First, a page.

AMSR2 Snow Mapping Project
As the PI for JAXA’s standard snow depth and snow accumulation product from the Advanced Microwave Scanning Radiometer – 2 (AMSR2) aboard the GCOM-W1 mission, we are involved with estimating snow water equivalent (SWE) from satellite passive microwave observations at the regional to global scale. This work build out from NASA research I conducted.
Radar remote sensing
Ku- and X-Band scatterometer observations of snow. This research is science discovery exploring seasonal radar signatures of snow cover accumulation for potential space-based snow mapping missions designed for unprecedented spatial resolution observations. The project has deployed the system in Churchill Manitoba during the 2009-2010 and 2010-2011 winter seasons. in 2013-14 and 2014-15 winters, deployments were conducted in S. Ontario. The equipment for this project forms part of our Cryospheric Remote Sensing Laboratory which was funded under CFI (with Claude Duguay).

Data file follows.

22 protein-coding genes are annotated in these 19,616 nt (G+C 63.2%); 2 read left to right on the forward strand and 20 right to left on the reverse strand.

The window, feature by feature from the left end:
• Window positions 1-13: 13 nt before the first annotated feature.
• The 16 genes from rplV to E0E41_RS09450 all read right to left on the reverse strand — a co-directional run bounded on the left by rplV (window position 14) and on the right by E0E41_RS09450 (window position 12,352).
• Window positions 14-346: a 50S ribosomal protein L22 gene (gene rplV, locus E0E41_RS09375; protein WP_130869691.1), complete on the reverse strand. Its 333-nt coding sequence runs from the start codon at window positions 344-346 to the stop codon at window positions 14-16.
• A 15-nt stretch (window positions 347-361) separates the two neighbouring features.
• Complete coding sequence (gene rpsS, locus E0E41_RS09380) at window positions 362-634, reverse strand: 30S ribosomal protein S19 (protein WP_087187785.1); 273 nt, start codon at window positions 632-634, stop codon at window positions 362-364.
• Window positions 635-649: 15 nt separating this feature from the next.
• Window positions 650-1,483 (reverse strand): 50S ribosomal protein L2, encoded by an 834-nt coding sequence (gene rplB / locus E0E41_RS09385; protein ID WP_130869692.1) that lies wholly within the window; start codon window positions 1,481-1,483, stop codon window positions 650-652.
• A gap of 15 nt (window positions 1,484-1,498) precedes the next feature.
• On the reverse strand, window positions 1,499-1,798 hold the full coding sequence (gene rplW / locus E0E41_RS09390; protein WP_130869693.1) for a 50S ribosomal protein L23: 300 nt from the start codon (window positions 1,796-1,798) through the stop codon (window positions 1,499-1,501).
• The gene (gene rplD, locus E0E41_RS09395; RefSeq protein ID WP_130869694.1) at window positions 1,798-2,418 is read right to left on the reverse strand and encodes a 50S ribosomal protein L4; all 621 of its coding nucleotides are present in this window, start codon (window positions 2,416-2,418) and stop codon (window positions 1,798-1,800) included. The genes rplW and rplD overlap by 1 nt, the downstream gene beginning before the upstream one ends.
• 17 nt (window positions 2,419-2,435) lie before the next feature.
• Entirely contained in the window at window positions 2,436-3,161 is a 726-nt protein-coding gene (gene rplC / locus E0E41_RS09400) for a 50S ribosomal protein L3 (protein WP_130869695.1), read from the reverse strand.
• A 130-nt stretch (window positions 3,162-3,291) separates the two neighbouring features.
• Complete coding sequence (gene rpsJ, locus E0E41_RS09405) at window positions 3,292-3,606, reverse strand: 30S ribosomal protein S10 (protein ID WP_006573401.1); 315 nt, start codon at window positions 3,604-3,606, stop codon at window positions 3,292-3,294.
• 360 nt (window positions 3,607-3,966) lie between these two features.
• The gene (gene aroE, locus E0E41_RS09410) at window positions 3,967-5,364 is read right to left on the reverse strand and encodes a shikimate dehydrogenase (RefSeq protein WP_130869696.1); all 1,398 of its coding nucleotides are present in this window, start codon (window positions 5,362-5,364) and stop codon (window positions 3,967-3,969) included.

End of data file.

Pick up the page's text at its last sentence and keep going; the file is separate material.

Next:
Radarsat-2 observations of soil moisture and soil state. Our studies are also concerned with Radarsat-2 C-band observations of soil moisture, specially using polarimetric observations and estimates of derivative variables from the compact polarimetric simulator as applied to Radarsat-2. The study has focused on sites in S. Ontario.
This project explores the application of web-based digital technologies to map snow depth through community participation. In other words, we have set up an environment to enable people to ‘tweet’ snow depth measurements which we map. Costly snow depth information from environmental agencies has been declining for many years and one way to augment this information is through community involvement in measuring meteorological and hydrological variables. This project aims to do so in a simple way through using widely used web-based services to communicate local measurements of snow depth to our web server. Using the Twitter system, we are able to map ‘tweeted’ variables in almost near real time.
If you want to participate, please follow the link to the Snowtweets.org web pages.
This project is concerned with the application of remote sensing observations of glacier lake outburst floods (GLOFS) in high mountain regions (e.g. Karakoram) and their drainage through time. The work leverages moderate to high resolution satellite-based observations of lake extent, satellite-derived DEM data and numerical modells to predict flow volumes and peak flows from these dynamic environments.